mydf <- data.frame(x=1:3, y=c("a","b","c"), stringAsFactors=FALSE)

•  list
•  string
•  factor
•  character vector

Q17. How does a vector differ from a list?

•  Vectors are used only for numeric data, while list are useful for both numeric and string data.
•  Vectors and lists are the same thing and can be used interchangeably.
•  A vector contains items of a single data type, while a list can contain items of different data types.
•  Vectors are like arrays, while lists are like data frames.

Q18. What statement shows the objects on your workspace?

•  list.objects()
•  print.objects()
•  getws()
•  ls()

Q19. What function joins two or more column vectors to form a data frame?

•  rbind()
•  cbind()
•  bind()
•  coerce()

Q20. Review line 1 below. What does the statement in line 2 return?

1 mylist <- list(1,2,"C",4,5)

2 unlist(mylist)

•   1 2 4 5
•  "C"
•   "1" "2" "C" "4" "5"
•   1 2 C 4 5

Q21. What is the value of y in this code?

x <- NA

y <- x/1

•  Inf
•  Null
•  NaN
•  NA

Q22. Two variable in the mydata data frame are named Var1 and Var2. How do you tell a bivariate function, such as cor.test, which two variables you want to analyze?

•  cor.test(Var1 ~ Var2)
•  cor.test(mydata\$(Var1,Var2))
•  cor.test(mydata\$Var1,mydata\$Var2)
•  cor.test(Var1,Var2, mydata)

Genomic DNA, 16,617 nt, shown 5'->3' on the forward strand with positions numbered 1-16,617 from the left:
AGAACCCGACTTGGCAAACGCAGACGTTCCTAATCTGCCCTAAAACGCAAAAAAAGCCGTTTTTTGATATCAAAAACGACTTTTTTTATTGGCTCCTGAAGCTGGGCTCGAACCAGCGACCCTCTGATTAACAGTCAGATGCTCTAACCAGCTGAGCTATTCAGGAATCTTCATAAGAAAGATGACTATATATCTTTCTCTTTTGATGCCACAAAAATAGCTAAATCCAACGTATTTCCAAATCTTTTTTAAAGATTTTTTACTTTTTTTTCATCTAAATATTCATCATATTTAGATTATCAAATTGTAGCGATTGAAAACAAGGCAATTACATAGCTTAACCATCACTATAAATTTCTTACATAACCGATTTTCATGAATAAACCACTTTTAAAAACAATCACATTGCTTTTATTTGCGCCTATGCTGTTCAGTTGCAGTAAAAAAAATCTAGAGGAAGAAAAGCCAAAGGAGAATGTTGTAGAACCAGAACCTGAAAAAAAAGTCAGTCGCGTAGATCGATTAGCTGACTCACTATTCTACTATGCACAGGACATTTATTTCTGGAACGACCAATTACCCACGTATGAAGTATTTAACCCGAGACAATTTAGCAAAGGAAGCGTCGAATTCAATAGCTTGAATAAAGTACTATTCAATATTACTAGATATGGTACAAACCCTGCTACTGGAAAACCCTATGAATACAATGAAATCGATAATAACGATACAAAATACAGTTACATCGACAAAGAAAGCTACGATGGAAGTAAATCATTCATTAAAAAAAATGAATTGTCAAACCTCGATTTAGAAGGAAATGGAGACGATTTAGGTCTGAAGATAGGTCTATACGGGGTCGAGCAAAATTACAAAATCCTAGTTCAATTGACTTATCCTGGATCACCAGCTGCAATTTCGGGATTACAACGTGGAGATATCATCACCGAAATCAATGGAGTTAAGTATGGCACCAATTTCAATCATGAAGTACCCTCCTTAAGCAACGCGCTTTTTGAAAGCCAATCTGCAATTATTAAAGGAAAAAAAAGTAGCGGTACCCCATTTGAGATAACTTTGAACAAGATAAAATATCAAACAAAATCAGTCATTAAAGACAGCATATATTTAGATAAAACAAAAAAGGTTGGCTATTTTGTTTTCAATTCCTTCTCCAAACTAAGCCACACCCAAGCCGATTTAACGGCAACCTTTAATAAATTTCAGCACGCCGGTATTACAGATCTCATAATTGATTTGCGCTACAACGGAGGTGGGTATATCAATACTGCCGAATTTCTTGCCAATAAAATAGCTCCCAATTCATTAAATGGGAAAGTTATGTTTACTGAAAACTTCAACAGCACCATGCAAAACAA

Q23. A data frame named d.pizza is part of the DescTools package. A statement is missing from the following R code and an error is therefore likely to occur. Which statement is missing?

library(DescTools)

deliver <- aggregate(count,by=list(area,driver), FUN=mean)

print(deliver)

•  attach(d.pizza)
•  summarize(deliver)
•  mean <- rbind(d.pizza,count)
•  deliver[!complete.cases(deliver),]

Q24. How to name rows and columns in DataFrames and Matrices F in R?

•  data frame: names() and rownames() matrix: colnames() and row.names()
•  data frame: names() and row.names() matrix: dimnames() (not sure)
•  data frame: colnames() and row.names() matrix: names() and rownames()
•  data frame: colnames() and rownames() matrix: names() and row.names()

Q25. Which set of two statements-followed by the cbind() function-results in a data frame named vbound?

[ ] v1<-list(1,2,3)

v2<-list(c(4,5,6))

vbound<-cbind(v1,v2)

[ ] v1<-c(1,2,3)

v2<-list(4,5,6))

vbound<-cbind(v1,v2)

[ ] v1<-c(1,2,3)

v2<-c(4,5,6))

vbound<-cbind(v1,v2)

Q26. ournames is a character vector. What values does the statement below return to Cpeople?

Cpeople <- ournames %in% grep("^C", ournames, value=TRUE)

•  records where the first character is a C
•  any record with a value containing a C
•  TRUE or FALSE, depending on whether any character in ournames is C
•  TRUE or FALSE values, depending on whether the first character in an ournames record is C

Q27. What is the value of names(v)?

v <- 1:3

names(v) <- c("a", "b", "c")

v <- 4

•  ""
•  d
•  NULL
•  NA

Q28. Which of the following statements doesn't yield the code output below. Review the following code. What is the result of line 3?

x <- c(1, 2, 3, 4)

Output:  2 3 4

•  x[c(2, 3, 4)]
•  x[-1]
•  x[c(-1, 0, 0, 0)]
•  x[c(-1, 2, 3, 4)]

Q29. Given DFMerged <- merge(DF1, DF2) and the image below, how manu rows are in DFMerged?

DF1(data frame 1): DF2(data frame 2):

VarA VarB VarA VarD

1 1 2 1 18 21

2 4 5 2 19 22

3 7 8 3 20 23

•  6
•  9
•  3
•  0